Since the effect is gradual, people may not notice that the code is slowing down. They'll complain that it's slow but forget it was ever any other way. APM historical data can show changes over a long period of time and identify the operations that are getting longer turnaround times. Developers can pinpoint the parts of their code that need more efficient algorithms.
Inefficiencies can happen when an application calls time-consuming functions more often than necessary. If an operation on a set of data is computationally expensive, it shouldn't be done again unless something that affects the result changes. When APM reports that a part of the code is slow, developers can check if it's doing the same calculations more than once, or if it's doing calculations which it doesn't have to do at all.
Caching the results can reduce the number of expensive calls that are needed. Sometimes even that isn't necessary; refactoring the code will take an operation which is being done in multiple places and keep it in just one place.
Sometimes the problem isn't in the code which the developers have written. Most applications today make heavy use of third-party libraries. They can have all the kinds of problems which the programmers' own code does, but their internal operations are a mystery. Some of their operations may be inefficient. Developers probably install new versions as they become available; this is a good idea from the standpoint of bug fixing, but it can introduce surprises.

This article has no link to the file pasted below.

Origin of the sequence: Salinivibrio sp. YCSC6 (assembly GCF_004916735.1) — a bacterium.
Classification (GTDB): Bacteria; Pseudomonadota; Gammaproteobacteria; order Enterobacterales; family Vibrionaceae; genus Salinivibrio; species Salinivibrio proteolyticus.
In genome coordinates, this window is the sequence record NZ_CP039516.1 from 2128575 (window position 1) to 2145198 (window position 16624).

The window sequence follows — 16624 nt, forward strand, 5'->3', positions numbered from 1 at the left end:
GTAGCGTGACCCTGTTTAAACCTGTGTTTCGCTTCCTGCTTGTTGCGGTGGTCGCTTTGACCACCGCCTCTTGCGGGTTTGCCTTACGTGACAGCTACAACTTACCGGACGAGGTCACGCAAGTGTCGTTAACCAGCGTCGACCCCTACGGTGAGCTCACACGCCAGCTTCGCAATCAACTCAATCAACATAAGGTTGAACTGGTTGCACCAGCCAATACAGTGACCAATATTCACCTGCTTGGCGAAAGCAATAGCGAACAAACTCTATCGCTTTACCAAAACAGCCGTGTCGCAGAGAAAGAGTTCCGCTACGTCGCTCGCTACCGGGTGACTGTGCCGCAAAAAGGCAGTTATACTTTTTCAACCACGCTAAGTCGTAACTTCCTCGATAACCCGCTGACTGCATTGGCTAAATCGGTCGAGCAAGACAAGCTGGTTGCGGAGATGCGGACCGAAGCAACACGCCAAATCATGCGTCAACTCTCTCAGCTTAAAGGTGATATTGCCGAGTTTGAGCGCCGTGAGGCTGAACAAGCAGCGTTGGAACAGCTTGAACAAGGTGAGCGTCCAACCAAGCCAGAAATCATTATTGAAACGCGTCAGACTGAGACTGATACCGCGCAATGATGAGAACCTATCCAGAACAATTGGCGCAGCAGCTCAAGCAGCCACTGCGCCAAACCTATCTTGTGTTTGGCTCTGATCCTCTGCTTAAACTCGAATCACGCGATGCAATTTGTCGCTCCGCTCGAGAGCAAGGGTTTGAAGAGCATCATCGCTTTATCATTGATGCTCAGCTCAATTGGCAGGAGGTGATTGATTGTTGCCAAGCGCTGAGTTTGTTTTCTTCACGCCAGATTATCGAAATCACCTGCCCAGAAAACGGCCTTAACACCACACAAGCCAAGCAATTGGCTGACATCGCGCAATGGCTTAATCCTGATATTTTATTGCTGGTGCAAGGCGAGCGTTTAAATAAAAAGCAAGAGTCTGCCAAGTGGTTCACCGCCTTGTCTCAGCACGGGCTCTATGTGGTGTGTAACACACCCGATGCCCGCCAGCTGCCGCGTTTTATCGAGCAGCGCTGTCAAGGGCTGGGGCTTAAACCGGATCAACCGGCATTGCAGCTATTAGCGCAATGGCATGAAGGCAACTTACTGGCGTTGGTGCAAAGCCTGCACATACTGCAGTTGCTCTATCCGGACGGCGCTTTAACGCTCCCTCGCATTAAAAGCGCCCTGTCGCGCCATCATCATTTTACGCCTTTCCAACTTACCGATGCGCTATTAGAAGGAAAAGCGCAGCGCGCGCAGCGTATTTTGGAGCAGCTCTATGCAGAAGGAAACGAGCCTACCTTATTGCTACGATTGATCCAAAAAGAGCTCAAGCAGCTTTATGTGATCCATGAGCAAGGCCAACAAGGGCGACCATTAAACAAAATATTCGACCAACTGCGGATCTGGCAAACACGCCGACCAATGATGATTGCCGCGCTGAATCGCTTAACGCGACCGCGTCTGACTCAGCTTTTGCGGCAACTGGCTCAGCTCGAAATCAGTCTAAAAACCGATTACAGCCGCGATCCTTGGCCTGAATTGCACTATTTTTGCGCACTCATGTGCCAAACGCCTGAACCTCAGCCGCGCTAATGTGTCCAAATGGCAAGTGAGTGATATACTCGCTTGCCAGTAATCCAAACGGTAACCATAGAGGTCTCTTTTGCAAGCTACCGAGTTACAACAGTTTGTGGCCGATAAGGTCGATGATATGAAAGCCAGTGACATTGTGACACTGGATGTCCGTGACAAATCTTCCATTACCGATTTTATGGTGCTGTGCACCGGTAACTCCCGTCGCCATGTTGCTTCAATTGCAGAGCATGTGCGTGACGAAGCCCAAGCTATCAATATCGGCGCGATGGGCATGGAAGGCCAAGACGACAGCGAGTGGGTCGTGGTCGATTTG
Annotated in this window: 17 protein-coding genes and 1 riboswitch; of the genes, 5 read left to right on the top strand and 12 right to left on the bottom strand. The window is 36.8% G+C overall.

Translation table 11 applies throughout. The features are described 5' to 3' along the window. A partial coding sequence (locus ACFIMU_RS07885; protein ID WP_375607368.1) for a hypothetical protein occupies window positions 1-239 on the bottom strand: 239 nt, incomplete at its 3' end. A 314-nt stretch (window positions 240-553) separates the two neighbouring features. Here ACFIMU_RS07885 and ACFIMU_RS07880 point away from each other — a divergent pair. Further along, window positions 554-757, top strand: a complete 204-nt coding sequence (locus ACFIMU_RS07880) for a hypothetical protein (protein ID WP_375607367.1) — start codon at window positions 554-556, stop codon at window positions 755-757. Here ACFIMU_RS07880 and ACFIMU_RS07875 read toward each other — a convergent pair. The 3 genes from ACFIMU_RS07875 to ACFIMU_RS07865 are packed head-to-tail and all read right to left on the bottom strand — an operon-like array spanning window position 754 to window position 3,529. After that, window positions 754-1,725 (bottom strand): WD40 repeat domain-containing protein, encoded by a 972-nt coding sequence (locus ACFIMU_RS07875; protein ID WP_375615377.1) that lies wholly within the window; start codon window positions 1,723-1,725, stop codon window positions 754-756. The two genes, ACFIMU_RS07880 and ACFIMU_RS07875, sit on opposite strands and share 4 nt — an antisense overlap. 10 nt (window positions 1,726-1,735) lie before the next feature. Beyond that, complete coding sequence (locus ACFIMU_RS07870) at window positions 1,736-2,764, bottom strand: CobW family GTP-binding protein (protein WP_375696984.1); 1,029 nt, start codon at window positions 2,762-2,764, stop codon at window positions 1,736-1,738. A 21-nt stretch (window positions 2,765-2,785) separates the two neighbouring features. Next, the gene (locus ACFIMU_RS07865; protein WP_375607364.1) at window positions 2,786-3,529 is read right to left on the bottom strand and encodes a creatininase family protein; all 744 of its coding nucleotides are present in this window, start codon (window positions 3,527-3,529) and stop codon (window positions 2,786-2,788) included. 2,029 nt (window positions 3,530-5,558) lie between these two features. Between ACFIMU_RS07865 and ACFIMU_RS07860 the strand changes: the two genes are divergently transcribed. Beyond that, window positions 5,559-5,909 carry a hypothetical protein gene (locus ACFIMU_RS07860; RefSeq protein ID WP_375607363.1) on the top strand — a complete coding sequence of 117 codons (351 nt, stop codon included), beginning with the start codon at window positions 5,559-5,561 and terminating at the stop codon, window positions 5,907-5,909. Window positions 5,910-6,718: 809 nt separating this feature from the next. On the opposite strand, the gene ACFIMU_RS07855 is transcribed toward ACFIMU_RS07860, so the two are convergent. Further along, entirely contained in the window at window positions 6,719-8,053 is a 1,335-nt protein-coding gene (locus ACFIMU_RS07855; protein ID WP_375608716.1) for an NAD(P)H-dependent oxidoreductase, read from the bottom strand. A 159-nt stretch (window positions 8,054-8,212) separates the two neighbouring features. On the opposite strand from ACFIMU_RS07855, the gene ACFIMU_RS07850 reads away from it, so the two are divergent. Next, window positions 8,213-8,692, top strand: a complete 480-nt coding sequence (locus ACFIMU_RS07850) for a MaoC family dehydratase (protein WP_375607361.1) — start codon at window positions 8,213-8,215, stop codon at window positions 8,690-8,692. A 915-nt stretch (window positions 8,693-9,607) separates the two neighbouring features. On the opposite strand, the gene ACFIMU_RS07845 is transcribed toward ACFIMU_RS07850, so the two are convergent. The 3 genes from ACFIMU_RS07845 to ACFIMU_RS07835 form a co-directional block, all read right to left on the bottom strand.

APM tools can report how much time is spent in third-party code. The results could turn up serious performance problems. Replacing the most time-consuming calls with custom code could provide major improvements. If the whole library is inefficient, it might be time to look at alternative libraries.
Operations teams think of APM first as a way to make sure software has enough hardware to run at a satisfactory speed and that configuration issues like memory allocation aren't holding it back. These are important, but often the right solution is to fix the code rather than throw resources at it. Incorporating the tools into a DevOps environment makes them available to coders as well as system managers, letting them identify inefficiencies and subtle bugs.
Developers don't have good information on application performance issues when all they have is user input and bug reports in an old-style development environment. Information on the nature of the problems is inadequate, and the time between discovering the problem and working on a fix is too long. The use of APM tools in a DevOps environment lets them learn about problems faster and in more detail. Performance keeps up with changing needs, and subtle problems get fixed before they turn into regular crashes.